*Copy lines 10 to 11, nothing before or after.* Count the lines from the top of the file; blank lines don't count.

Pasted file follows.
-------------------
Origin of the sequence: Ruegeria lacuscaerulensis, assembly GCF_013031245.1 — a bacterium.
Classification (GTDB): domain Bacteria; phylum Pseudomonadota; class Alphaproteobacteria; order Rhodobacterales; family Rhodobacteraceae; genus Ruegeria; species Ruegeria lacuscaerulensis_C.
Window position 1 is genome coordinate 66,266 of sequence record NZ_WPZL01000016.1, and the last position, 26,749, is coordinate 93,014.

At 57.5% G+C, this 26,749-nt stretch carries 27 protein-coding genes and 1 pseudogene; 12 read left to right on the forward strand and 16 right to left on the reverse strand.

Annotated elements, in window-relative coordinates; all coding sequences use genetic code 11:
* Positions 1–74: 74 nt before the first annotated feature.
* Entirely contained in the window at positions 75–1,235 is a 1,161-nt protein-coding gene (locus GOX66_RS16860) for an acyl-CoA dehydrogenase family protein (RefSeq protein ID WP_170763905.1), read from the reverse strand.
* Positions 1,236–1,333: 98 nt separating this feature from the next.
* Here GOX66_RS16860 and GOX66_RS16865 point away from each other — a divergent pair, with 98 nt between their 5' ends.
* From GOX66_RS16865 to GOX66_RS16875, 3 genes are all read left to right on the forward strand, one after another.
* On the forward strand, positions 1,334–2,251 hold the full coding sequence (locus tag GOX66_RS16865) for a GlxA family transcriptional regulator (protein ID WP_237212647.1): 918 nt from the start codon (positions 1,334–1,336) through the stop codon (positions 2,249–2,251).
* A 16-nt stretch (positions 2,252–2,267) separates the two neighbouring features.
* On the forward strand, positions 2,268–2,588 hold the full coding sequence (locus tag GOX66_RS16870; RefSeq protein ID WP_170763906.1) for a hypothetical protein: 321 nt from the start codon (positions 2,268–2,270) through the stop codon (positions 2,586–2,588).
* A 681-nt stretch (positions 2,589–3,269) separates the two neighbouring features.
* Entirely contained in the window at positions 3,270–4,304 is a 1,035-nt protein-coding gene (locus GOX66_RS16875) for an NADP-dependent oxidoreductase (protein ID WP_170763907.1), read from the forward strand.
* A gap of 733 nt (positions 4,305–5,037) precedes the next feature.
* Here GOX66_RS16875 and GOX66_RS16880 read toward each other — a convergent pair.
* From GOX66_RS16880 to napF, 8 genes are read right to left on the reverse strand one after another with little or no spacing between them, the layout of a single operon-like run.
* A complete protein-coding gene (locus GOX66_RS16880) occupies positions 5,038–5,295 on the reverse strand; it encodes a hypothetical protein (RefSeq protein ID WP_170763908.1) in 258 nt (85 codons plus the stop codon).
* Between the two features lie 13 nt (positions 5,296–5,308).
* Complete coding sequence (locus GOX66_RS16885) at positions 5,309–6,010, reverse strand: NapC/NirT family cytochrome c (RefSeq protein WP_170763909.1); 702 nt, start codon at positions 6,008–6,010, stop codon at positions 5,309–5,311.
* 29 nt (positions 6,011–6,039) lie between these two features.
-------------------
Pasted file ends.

* From GOX66_RS16865 to GOX66_RS16875, 3 genes are all read left to right on the forward strand, one after another.
* On the forward strand, positions 1,334–2,251 hold the full coding sequence (locus tag GOX66_RS16865) for a GlxA family transcriptional regulator (protein ID WP_237212647.1): 918 nt from the start codon (positions 1,334–1,336) through the stop codon (positions 2,249–2,251).